Monday, March 9, 2015

Cheaper Music Making - Part 4 You don't know Jack

In the first parts of this series, we covered how to get Linux installed on a Chromebook and how to get the KxStudio repository configured and merged into your installation. Part 3 covered installing some of the meta-packages which by default, give you a huge number of multimedia processors, plugins and tools.

The great thing about Linux is that most tools are open source and free to use. No torrenting, pirating or anything else the least bit illegal required. One downside, perhaps is that there are tons of similar packages all doing more or less the same thing and it can be difficult to get them all sorted out.

In the part, I'll help you get a few key packages installed and configured so that you will have a reasonably capable DAW configured and ready for use with your preferred MIDI controller. In my case I will set up a QuNexus keyboard to use with our Linux studio.

To start with, we are going to once again put in a little command that will add your userid to the hwaudio group in Linux - without going into too much detail, this will cause your audio tools to run with a much higher priority and will, in theory, keep latency low! Make sure you have started up your Linux desktop as described in the prior posts. Open up the Terminal emulator from the panel and type the following command:
sudo adduser (youruserid) hwaudio 

where (yourusername) is replaced with the linux id you created. In my case it would be

sudo adduser mike hwaudio

In order to make the various music applications and plugins on Linux see and talk to one another, we are going to need to use a utility that is similar to InterApp Audio on iPads or the Environment window on some DAWs such as Logic. This utility will manage the routing of audio and MIDI events between applications and is called Jack (as in the kind you plug in).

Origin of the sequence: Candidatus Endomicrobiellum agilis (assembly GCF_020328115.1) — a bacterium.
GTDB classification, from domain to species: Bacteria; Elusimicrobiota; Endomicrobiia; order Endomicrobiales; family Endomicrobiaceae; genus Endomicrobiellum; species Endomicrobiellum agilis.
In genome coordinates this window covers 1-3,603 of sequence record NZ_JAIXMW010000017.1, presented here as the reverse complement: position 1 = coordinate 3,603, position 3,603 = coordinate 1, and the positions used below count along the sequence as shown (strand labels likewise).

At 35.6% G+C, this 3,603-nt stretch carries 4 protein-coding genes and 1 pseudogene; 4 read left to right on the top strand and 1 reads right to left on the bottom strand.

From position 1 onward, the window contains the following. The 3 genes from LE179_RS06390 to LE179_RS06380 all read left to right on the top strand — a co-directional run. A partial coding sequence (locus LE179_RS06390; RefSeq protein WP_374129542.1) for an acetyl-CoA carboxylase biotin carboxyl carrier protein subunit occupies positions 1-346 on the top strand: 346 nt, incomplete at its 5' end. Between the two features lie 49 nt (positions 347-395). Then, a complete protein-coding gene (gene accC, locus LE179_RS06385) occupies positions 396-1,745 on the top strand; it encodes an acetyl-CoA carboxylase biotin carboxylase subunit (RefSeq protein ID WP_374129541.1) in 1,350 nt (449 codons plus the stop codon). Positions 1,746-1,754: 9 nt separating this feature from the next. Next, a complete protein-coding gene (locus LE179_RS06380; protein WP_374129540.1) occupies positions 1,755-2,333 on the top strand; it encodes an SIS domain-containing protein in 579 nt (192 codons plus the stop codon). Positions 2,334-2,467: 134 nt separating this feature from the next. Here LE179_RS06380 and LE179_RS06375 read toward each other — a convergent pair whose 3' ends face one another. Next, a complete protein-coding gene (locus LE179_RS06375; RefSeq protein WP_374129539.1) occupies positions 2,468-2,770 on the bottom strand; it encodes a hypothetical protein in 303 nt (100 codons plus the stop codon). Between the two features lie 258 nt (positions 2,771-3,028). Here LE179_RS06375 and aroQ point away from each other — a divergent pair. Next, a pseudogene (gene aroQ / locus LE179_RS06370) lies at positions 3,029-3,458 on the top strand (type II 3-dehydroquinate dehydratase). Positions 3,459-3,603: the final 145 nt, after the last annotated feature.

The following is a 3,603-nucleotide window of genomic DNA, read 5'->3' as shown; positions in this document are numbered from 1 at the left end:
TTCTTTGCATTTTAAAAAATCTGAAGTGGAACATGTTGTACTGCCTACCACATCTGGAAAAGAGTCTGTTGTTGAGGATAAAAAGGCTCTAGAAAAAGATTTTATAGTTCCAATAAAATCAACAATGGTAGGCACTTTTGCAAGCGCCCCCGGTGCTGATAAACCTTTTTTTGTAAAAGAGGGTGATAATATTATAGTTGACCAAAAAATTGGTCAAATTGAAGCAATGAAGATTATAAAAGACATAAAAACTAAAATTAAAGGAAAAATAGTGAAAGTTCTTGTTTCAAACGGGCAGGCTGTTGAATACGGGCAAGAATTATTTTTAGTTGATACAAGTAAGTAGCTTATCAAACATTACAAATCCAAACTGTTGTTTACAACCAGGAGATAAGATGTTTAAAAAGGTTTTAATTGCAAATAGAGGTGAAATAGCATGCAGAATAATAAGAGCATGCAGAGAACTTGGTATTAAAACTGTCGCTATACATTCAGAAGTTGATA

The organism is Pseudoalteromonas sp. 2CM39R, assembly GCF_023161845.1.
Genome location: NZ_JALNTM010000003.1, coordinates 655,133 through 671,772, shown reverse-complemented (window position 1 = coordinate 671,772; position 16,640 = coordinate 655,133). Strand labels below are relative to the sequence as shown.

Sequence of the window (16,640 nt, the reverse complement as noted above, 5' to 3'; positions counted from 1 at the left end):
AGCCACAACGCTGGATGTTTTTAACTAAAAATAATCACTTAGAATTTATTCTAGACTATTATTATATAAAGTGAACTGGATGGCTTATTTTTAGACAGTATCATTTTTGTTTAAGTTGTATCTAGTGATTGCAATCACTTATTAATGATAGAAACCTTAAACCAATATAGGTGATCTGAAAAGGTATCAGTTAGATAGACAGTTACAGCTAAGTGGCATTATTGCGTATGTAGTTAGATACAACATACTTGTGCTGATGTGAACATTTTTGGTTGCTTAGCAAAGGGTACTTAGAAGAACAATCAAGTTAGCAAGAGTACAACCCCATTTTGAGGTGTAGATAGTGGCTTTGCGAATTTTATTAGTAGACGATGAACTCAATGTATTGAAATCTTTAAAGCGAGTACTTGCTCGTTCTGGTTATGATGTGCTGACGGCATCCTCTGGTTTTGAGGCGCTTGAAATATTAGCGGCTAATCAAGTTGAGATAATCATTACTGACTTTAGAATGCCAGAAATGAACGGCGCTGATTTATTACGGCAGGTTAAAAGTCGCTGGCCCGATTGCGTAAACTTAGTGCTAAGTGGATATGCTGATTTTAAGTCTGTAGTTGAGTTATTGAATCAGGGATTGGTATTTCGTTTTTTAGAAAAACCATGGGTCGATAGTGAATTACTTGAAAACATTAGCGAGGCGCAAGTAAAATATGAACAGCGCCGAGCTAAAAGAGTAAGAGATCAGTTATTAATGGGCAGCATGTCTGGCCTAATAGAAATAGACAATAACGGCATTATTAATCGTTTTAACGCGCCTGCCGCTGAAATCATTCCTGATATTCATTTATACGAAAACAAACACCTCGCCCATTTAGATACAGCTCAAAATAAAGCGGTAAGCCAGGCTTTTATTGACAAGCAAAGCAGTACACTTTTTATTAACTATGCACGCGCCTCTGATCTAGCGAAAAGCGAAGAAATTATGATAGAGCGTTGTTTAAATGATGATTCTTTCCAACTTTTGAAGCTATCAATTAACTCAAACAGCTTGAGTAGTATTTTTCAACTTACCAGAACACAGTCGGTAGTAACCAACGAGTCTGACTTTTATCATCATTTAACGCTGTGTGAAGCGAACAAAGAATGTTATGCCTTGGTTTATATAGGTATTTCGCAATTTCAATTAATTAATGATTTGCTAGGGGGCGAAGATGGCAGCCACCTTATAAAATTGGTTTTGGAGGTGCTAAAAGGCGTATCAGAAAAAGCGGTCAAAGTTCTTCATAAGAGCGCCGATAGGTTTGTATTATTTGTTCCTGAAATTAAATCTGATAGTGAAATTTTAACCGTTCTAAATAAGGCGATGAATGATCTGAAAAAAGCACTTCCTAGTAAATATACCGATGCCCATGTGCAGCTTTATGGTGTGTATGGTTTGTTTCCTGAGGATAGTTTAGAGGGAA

Like most tools in Linux, Jack has a command line interface that can be used but we are going to use one of many GUI options for controlling Jack. I have found that the easiest one to use is QJackCtl which is available in your Applications Menu (upper left) in the Multimedia|Hardware Configuration section. 

Running that should show you this GUI screen:

Here we are going to press the Setup button and configure Jack for the Chromebook.

We are going to set the Interface to "cras" and the Frames/Period to "512". The Frames/Period controls the latency and 512 is a conservative value that seems to work well providing roughly 23.2 msec latency. You can experiment with smaller or larger values once you get things running.

Press OK to accept the values and then press the Start button on the Jack screen. You should see something like: 

If this lights up without errors, you are in business. If there are errors, you can press the Messages button to troubleshoot. In the next part, we will set up our DAW to use the Jack connections and we will hook up a MIDI keyboard to the Chromebook. I did say at one point that this is not for the faint of heart! 

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